D'var Torah Mishpatim
February 13th, 2021
I take up this week’s Torah portion, Mishpatim, The Book of the Covenant. Covenants create relationships, and obligations. In Mishpatim, God sets forth the rules or moral laws that will govern the relationship between God and the Israelites.
As distinguished from other societies at the time, the laws of Torah are based on divine principles embedded in the world. The Torah’s overall emphasis is on three interrelated principles; human equality, freedom, and dignity. The dignity of a human being is central. These laws or principles are intended to create not only a just society, but a Holy one.
Why is it important that these are God given laws? Rabbi Joseph Telushkin in You Shall Be Holy; A Code of Jewish Ethics (vol.1) states: “Indeed, without God, by what authority can one argue certain activities should be permitted and others forbidden? Ivan Karamazov says ‘If there is no God, all is permitted’”. Without divine authority, we get moral relativism, leading often to moral confusion and ultimately, a moral void. It’s not the transgression, but the forgetting. That’s where I think we are today.
To be clear, I believe that truth itself includes a diversity of viewpoints. I speak here of a constructive morality of responsibility; a morality that respects the dignity of every human being—and the integrity of God’s natural world.
It’s a perilous time for our nation, as we rebuild our society from its multiple systemic failures revealed in the face of the pandemic. We are also on the verge of ruining the planet.
In Rabbi Jonathan Sacks last book, (may his memory be for a blessing) titled Morality; Restoring the Common Good in Historic Times, he describes how we live in today.
“A free society is a moral achievement. Over the past fifty years in the West this truth has been forgotten, ignored, or denied. This is why liberal democracy is at risk.
Societal freedom cannot be sustained by market economics and liberal democratic politics alone. It needs a third element: morality, a concern for the welfare of others, an active commitment to justice and compassion, a willingness to ask not just what is good for me but what is good for all of us together.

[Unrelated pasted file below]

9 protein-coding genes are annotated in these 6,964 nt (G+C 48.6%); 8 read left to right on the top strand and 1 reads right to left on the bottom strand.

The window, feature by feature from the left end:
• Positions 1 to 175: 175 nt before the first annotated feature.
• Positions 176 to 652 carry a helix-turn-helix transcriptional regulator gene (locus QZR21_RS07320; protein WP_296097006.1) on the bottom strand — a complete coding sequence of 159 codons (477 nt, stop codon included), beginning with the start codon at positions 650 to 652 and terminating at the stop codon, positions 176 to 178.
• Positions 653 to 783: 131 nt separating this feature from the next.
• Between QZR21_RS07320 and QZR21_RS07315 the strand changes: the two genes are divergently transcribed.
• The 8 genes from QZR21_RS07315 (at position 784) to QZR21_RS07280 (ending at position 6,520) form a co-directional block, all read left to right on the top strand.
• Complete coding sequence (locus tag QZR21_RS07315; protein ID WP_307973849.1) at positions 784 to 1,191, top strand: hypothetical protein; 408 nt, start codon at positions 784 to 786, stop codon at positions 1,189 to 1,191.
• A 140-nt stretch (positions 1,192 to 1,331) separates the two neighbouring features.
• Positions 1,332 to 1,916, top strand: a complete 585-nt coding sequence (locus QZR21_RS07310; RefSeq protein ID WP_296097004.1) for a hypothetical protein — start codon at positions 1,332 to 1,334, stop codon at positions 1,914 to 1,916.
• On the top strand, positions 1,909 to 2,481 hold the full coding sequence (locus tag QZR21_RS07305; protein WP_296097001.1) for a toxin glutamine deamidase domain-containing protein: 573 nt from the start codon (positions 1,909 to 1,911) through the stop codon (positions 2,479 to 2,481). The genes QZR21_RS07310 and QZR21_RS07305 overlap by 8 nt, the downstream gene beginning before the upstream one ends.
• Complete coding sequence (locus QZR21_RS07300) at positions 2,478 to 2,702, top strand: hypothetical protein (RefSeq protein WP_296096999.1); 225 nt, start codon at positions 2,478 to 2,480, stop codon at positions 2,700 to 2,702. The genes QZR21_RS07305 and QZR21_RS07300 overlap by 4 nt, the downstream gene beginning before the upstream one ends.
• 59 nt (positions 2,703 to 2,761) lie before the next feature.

If we focus on the “I” and lose the “We,” if we act on self interest without a commitment to the common good… we will lose so much else. Nations will cease to have societies and instead have identity groups. We will lose our feeling of collective responsibility and find in its place a future of competitive victimhood. In an age of unprecedented possibilities, people will feel vulnerable, humiliated, and alone.
The market will be merciless. Politics will be deceiving, divisive, confrontational, and extreme. People will feel anxious… aggressive, unstable, unrooted, and unloved. They will focus on promoting themselves instead of the one thing that will give them lasting happiness; making life better for others. Freedom itself will be at risk from the far right and the far left…”.
What are the moral principles of MIshpatim that can inspire the vision we so urgently need to rebuild our nation?
First, Mishpatim says that knowledge of the law is the obligation of an entire people, not a privileged class of specialists. We are all responsible. Responding to the revelation at Mt. Sinai, the Israelites proclaim, (Ex. 24:7) “All that the Eternal has spoken we will do!” Our moral codes become our framework for living.
Second, Mishpatim commands us to balance both righteous and compassion. (Lev. 19:33-34) “When a stranger resides with you in your land, you shall not wrong him. The stranger who resides with you shall be to you as one of your citizens; you shall love him as yourself, for you were strangers in the land of Egypt.”
Third, justice and compassion relate to friend and enemy alike. (Ex 23: 1-4) “You shall neither side with the mighty to do wrong…nor shall you show deference to a poor man in his dispute. When you encounter your enemy's ox or ass wandering, you must take it back to him”.
Fourth, Etz Hayim notes that all the Torah's rules regarding slavery, debts, and indenture, inhibit economic enrichment at the expense of others. They are meant to protect the poor from exploitation. [ Ex. 22:24] "If you lend money to My people, to the poor...do not act toward them as a creditor. “ In other words, do not impose upon them a burden you would not take upon yourself were you in their shoes.
Fifth, and of central importance today, the laws of Mishpatim point to the interconnectedness and interdependence of all people, and of humanity with the natural world.
To illustrate interconnection and interdependence, I will quote from the renowned scholar of twentieth century eastern European history, Timothy Snyder, in his latest book Our Malady; Lessons in Liberty from a Hospital Diary.